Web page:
Tuesday, February 28, 2012

Pooches in Portland

A few weekends back, Mr C, baby and me took a long weekend trip to Portland, OR. It was part time away, and part explore, but we had a super time.

The first thing I noticed when we arrived was that it was winter there. In California, it seems very much like spring already. We spent three days bundled in coats (to keep the damp and cold at bay).

Much exploring ultimately meant much hunger, and so naturally eating was a feature of our trip. On sunday morning we went for brunch in Laurelhurst, and saw two french bulldogs waiting patiently outside a restaurant for their person. They were both dressed casually in home made camel colored sweaters (chunky knit) and even had their own little towel to sit on, to protect their bottoms from the cold damp sidewalk. One seemed happy enough to watch passers by, but the other looked concerned as to the whereabouts of his aforementioned person.

I recorded the moment on a doily I found resting between my two food plates, so I could share it. One day I suspect there may be a device for capturing images from real life and sharing them, but in the meantime thank goodness for doilies and pens!

Wednesday, February 15, 2012

From Angel to Jesus

Yesterday I was looking through some pictures on a hard drive from a previous computer, and found Christ!

I've had more than my fair share of hard drive failures, and one hard drive was lost altogether, but it was great seeing these pictures I haven't seen for years. Pictures of baby at just a few days old, pictures of beloved pets who have since passed away. As i downloaded them onto my current machine, I literally saw my life flash before my eyes (well, the last fifteen years or so at least) as the pictures momentarily popped onto the screen.

I saw myself, fresh faced, in the days BB (before baby) and was transported to a time when I only had myself, husband and pets to think about. Wow, what a trip.

Anyway, I found these pictures of Mr Christ, before and after his makeover.
It was a restoration job, and the 'before' picture shows how His painted features are starting to come off of the surface (on the light box). The 'after' picture shows his brand new painted head in the restored window. I also had to re-create His hands, as they were broken.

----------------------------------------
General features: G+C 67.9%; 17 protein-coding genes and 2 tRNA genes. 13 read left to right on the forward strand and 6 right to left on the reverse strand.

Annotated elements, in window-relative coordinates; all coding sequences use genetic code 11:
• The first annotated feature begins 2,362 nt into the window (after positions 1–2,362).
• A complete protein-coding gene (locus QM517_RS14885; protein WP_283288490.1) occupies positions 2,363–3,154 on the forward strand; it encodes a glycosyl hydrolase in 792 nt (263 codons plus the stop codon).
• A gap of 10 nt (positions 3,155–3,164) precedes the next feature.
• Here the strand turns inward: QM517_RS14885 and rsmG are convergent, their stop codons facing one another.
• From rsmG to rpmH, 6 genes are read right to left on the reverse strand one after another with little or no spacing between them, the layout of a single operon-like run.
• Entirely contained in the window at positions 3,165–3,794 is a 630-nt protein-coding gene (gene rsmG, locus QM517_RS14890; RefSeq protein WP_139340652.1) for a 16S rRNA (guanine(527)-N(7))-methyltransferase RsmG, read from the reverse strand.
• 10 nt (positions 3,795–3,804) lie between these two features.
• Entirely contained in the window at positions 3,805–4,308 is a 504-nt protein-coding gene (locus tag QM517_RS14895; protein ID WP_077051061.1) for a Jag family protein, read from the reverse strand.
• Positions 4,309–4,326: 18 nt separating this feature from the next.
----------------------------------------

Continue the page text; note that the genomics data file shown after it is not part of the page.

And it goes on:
Fun to look back on some past work, and even more fun to realize I have some record of past work that I thought had been lost forever.

Tuesday, February 14, 2012

Valentines cherubs!

Happy Valentines to you all!

Last time I posted the drawing of the angel/cherub I was going to paint on glass. Today, here is the painted glass version of the twins (needed to paint two of them)
They are not yet finished, as now I have painted them, the glass needs to be slumped (bent) to fit the shape of the dome they will be inhabiting. Then, I will silver stain and enamel them, giving them a little color in the eyes, hair, cheeks and lips. The events happen in this order to accommodate the technical needs of the glass: Slumping temperatures are higher than stain or enamel temps, and paint should withstand slumping etc.
The faces are shown on my light box, so the black blogs are plasticine (holds the glass to the light box) and you can see the excess paint on the light box around each face.

Still - seemed an appropriate picture for today's day of hearts and love!

Tuesday, February 7, 2012

Painting Angels

Suddenly there is a lot of work to do!

This is a sketch for two angel faces I am painting on glass for John Forbes at Bonny Doon Art Glass. I occasionally do painted glass work there, most recently on the Golden Butterfly.

These Angel faces are for a beveled glass oval dome, and are the only painted pieces - the rest being custom slumped beveled glass, thats why the face is the only shaded area on the sketch and the rest is the lines, or 'cartoon' to show where the glass will be cut. I need to do a detailed pencil drawing such as this before I start to paint on the actual glass, as I follow the drawing very closely.

Painting on glass is also a kind of reverse to tonal drawing, in that I cover the glass with pigment, and them slowly remove the darkness, as opposed to building it it, as you would with pencil on paper. Because of that, I need to know what my 'end result' is supposed to look like, before I start, otherwise it would be very hard. It's bad enough that the pigments used to paint on glass feel like you are painting with cocoa powder - they are very difficult to work with, and have no tolerance for mistakes. If you make a tiny wrong mark, or scratch, or even drop a tiny dot of water on it - it can ruin a day's work. All adds to the stress! But also to the satisfaction, when you get it right.

Each face will be fired at 1150 degrees several times, as I build up the layers of paint. I am up to three firings so far, and there will be several more, including stain and enamel firings at a lower temperature.

I will post pictures of the glass once they come out the kiln!